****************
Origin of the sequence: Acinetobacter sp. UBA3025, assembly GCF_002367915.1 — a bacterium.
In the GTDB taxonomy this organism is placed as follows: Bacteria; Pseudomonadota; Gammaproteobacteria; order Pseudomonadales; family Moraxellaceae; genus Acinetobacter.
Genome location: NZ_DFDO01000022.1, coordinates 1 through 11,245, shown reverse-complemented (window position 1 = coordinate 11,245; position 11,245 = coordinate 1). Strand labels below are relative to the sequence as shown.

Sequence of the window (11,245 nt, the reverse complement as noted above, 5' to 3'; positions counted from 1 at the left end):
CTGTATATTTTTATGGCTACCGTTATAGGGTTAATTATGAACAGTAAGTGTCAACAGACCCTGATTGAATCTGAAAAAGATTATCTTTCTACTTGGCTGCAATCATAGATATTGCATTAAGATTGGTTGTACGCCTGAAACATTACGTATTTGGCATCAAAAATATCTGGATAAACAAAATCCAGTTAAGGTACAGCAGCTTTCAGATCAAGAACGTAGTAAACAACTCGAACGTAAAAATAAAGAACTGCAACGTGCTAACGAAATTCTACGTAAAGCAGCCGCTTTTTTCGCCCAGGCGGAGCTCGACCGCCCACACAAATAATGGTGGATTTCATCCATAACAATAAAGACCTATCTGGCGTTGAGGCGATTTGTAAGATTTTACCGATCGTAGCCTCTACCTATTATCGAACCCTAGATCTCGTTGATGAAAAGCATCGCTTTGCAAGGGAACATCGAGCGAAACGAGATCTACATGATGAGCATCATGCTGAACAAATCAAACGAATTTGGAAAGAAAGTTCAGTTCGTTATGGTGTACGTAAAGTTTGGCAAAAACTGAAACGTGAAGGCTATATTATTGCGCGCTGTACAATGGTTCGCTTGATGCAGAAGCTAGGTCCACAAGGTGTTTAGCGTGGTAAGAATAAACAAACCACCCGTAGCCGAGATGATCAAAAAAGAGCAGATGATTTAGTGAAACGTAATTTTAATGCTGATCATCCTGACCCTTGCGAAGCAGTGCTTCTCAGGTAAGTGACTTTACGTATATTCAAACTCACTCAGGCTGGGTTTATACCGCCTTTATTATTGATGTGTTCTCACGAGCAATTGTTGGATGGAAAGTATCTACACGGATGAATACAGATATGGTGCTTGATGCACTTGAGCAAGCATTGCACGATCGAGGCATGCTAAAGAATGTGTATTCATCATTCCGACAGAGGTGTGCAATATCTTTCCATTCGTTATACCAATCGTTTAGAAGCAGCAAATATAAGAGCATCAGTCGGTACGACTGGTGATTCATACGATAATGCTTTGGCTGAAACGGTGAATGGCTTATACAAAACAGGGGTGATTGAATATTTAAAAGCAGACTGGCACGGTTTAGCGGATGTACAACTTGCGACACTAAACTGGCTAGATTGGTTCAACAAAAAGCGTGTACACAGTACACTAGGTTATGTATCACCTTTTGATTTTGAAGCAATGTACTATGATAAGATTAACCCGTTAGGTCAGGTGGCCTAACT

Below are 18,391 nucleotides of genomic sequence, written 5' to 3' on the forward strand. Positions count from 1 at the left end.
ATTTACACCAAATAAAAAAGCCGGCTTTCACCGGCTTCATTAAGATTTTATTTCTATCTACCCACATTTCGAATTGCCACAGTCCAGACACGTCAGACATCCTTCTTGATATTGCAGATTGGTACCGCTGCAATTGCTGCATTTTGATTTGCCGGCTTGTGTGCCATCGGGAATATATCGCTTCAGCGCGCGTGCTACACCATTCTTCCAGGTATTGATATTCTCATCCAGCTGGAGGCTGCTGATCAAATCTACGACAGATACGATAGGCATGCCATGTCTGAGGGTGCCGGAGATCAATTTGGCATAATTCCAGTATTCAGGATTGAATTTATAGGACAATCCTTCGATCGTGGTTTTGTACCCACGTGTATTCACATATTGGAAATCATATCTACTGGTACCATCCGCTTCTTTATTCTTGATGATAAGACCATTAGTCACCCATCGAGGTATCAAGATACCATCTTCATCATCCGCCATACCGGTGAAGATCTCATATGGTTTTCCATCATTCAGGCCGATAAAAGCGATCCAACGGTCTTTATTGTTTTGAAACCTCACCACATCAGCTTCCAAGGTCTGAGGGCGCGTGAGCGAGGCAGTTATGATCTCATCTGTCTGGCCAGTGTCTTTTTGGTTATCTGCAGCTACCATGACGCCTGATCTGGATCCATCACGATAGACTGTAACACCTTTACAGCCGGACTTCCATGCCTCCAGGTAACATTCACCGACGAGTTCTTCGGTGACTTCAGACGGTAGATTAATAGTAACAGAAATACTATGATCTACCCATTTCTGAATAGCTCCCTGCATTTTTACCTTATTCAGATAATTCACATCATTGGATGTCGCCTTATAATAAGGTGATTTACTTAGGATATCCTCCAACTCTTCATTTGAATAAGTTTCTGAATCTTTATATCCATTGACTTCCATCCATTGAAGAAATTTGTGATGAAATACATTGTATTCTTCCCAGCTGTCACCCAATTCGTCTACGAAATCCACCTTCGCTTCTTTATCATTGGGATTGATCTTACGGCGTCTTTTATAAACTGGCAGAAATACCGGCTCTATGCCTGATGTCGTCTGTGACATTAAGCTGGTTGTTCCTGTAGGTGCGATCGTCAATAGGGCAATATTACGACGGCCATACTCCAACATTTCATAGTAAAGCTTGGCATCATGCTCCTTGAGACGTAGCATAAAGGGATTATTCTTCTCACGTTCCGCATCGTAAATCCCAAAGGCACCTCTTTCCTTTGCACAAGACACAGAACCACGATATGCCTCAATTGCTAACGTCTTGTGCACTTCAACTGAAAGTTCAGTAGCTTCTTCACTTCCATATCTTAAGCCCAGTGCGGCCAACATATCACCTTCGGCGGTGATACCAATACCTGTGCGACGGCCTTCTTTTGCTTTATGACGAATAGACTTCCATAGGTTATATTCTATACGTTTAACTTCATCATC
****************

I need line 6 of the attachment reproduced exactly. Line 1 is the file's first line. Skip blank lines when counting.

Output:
Below are 18,391 nucleotides of genomic sequence, written 5' to 3' on the forward strand. Positions count from 1 at the left end.